Let me begin by congratulating you on your election. As crises continue to engulf the Middle East, this Committee is critical to keeping the inalienable rights of the Palestinian people in the international spotlight.
As we meet, violence in Israel and the Occupied Palestinian Territory continues unabated. Yesterday, I addressed the Security Council on the issue. I strongly condemned the stabbings, vehicle attacks, and shootings by Palestinians targeting Israeli civilians. I expressed concerns about clashes between Palestinians and Israeli security forces that continue to claim lives.
I repeated the firm position of the United Nations that settlements are illegal under international law and threaten to destroy the two-State solution. I urged Israel to take action consistent with prior agreements, particularly in Area C, to improve Palestinian lives, empower Palestinian institutions and enhance stability and security for Israelis and Palestinians. I underscored the need for the Palestinian leadership to stand against incitement, improve governance and reunite Gaza and the West Bank under a single legitimate Palestinian Authority.
All of these points need to be said and they need to be repeated. And yet, I can understand why Palestinians living the reality on the ground may dismiss it — because they have heard so much of it before.
After nearly 50 years of occupation — after decades of waiting for the fulfilment of the Oslo promises — Palestinians are losing hope. Young people especially are losing hope. They are angered by the stifling policies of the occupation. They are frustrated by the strictures on their daily lives. They watch as Israeli settlements in the occupied West Bank, including East Jerusalem, expand and expand. They are losing faith in their own leadership to deliver genuine national reconciliation and see the dream of a sovereign, contiguous and independent Palestinian State slip away.
The people of Palestine have lived through half a century of occupation, and they have heard half a century of statements condemning it. But life hasn’t meaningfully changed. Children have become grandparents. But life hasn’t changed. We issue statements. We express concern. We voice solidarity. But life hasn’t changed. And some Palestinians wonder: is this all meant to simply run out the clock? They ask: are we meant to watch as the world endlessly debates how to divide land while it disappears before our very eyes?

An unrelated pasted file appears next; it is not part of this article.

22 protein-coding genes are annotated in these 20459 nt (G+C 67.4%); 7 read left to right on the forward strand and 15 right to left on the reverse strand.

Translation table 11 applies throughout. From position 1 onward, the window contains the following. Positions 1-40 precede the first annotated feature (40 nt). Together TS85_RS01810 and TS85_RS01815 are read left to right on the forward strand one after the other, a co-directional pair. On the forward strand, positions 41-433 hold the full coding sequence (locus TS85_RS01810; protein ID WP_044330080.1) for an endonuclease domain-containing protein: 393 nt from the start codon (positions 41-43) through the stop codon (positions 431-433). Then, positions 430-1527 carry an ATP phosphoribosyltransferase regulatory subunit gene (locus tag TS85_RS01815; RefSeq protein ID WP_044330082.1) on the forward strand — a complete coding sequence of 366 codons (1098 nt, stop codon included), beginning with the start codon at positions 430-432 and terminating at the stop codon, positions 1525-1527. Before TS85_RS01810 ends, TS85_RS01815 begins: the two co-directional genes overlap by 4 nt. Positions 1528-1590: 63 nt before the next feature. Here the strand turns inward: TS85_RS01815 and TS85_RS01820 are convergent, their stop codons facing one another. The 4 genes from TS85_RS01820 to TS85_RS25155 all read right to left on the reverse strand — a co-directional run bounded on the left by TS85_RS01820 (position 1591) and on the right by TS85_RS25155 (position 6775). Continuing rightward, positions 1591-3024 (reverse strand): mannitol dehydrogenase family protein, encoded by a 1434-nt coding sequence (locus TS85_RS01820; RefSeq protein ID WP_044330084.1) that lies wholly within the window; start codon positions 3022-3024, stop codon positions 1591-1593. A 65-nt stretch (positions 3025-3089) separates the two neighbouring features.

Let me be clear: nothing excuses terror; nothing justifies the targeting of innocent people. I condemn all such acts categorically. If we hope to see an end to this violence, security measures will not be enough — we must address the underlying frustration and failure to achieve a political solution.
The United Nations is committed to working to create the conditions for the parties to return to meaningful negotiations. That is the one and only path to a just and lasting solution — an end to the occupation that began in 1967, leading to a sovereign and independent State of Palestine, living side-by-side in peace and security with the State of Israel.
Of course, Israelis and Palestinians have a profound stake in achieving this peace. We all do. Securing a lasting peace will mean so much to so many.
You can count on me to continue to speak up and speak out — to push and to prod — to do all in my power to achieve long-overdue Israeli-Palestinian peace. And I will count on this Committee to take constructive and meaningful action to bring Israelis and Palestinians together to meet our shared goal.
For information media. Not an official record.